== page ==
In his letter commenting on Times Higher Education's "defence of the importance of university research being independent of political or economic goals" (8 October), Adam Corner argues that the purpose of research should be "the advancement of socially useful knowledge", otherwise we risk a return to "intellectual elitism".
It's certainly true that research is not about satisfying personal curiosity or pursuing pointless knowledge, but part of the problem is how the "socially useful" is to be judged and by whom. Indeterminacy is a feature of the relationship between the production and use of research knowledge: it's often hard to know what will turn out to be useful and what won't.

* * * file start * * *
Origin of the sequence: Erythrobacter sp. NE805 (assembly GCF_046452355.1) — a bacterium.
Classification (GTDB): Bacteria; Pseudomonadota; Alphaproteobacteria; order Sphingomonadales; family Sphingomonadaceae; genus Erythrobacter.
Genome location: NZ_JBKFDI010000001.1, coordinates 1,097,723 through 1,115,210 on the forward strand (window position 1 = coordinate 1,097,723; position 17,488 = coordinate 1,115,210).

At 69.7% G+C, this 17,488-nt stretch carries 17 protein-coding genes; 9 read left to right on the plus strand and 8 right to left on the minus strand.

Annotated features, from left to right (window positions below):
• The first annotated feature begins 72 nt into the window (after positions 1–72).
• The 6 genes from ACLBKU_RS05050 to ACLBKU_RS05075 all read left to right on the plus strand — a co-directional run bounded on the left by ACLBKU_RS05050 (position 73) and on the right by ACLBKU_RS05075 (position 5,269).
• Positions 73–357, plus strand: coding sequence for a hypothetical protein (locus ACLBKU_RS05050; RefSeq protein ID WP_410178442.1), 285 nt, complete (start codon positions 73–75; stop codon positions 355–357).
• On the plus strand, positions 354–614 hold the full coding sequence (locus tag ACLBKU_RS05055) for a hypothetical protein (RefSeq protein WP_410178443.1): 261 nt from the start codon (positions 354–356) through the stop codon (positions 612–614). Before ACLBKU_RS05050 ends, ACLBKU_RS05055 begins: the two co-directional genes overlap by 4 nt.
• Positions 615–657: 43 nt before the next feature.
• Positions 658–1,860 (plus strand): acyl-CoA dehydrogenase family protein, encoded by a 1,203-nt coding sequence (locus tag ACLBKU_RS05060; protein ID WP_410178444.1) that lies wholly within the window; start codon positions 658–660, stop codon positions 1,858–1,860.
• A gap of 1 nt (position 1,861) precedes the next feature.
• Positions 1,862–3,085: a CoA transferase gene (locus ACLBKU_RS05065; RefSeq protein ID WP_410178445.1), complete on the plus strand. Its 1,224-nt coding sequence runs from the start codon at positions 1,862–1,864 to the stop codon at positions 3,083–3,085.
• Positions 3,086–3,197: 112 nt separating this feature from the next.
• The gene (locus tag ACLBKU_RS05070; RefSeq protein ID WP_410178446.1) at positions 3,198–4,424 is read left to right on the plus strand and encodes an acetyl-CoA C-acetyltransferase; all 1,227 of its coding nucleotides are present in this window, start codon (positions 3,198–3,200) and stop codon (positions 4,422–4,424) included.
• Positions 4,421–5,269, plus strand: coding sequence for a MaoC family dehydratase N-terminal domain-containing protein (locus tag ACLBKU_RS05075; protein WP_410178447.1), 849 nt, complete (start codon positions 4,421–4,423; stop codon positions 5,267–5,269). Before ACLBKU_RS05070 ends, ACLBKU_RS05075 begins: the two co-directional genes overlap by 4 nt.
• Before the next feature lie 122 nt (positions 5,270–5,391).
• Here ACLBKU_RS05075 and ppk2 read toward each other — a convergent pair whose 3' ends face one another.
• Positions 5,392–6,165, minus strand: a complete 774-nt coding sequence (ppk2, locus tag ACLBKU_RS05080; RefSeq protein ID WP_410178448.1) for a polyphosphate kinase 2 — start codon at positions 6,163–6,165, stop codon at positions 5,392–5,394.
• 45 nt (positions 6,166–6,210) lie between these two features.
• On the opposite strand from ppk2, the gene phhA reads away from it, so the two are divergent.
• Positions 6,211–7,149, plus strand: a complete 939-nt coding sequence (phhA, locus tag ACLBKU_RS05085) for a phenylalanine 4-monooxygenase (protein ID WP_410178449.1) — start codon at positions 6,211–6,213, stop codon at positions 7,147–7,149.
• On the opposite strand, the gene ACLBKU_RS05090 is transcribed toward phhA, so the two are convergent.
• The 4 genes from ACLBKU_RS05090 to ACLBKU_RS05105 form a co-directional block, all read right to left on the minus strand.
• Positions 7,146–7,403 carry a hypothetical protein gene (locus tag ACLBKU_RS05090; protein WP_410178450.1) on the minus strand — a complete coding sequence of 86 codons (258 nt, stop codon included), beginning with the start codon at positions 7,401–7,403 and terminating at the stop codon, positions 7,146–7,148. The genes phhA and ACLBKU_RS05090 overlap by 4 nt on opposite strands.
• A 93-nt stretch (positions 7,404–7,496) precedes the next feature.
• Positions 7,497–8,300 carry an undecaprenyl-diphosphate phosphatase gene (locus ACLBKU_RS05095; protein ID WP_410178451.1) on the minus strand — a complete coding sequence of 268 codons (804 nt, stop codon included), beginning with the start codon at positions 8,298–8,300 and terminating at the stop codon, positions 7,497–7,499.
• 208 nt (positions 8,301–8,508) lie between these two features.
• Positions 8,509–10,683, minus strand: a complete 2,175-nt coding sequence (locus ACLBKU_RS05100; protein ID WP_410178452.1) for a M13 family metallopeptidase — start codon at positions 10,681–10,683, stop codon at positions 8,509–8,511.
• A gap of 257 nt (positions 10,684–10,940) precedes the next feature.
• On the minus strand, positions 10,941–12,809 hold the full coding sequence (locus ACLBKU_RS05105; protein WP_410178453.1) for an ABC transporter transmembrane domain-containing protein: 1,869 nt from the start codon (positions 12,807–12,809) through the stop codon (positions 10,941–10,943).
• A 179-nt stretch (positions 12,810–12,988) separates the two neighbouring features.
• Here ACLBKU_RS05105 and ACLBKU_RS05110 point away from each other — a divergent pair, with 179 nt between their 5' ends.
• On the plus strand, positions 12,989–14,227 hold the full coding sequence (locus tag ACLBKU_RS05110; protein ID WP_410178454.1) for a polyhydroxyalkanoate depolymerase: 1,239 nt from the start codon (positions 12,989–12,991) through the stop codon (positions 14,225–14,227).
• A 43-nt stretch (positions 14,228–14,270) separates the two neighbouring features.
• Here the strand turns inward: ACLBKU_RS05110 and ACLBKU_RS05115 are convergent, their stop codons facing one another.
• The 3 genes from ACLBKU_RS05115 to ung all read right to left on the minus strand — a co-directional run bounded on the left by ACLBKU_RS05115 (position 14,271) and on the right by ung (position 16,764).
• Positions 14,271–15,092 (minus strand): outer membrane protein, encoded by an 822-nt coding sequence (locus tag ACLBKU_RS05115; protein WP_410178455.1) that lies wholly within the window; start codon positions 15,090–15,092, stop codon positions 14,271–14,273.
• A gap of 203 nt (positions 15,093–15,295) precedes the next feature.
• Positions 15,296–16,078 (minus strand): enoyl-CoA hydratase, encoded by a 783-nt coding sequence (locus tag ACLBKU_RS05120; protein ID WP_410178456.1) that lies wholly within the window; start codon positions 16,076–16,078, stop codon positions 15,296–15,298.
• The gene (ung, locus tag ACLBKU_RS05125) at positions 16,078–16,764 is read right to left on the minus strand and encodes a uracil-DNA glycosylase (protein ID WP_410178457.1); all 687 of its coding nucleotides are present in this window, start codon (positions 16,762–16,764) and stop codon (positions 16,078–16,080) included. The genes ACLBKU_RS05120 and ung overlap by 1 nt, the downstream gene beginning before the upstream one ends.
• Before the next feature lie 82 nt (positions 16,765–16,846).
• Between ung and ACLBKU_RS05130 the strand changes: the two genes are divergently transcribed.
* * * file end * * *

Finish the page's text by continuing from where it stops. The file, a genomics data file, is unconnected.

In order to build knowledge, it is necessary to work on problems that do not appear to have any immediate, socially useful pay-off. Furthermore, the problems tackled must be viable: it is no good tackling socially important issues while failing to provide worthwhile knowledge. Insisting that researchers are in the best position to decide what problems should be investigated is not intellectual elitism, or if it is then elitism is a good thing.
Allowing research to be controlled by those who purport to speak on behalf of "societal need", or wish to assess it in terms of "impact", risks undermining its capacity to produce worthwhile knowledge of any kind.
Martyn Hammersley, Professor of educational and social research, The Open University.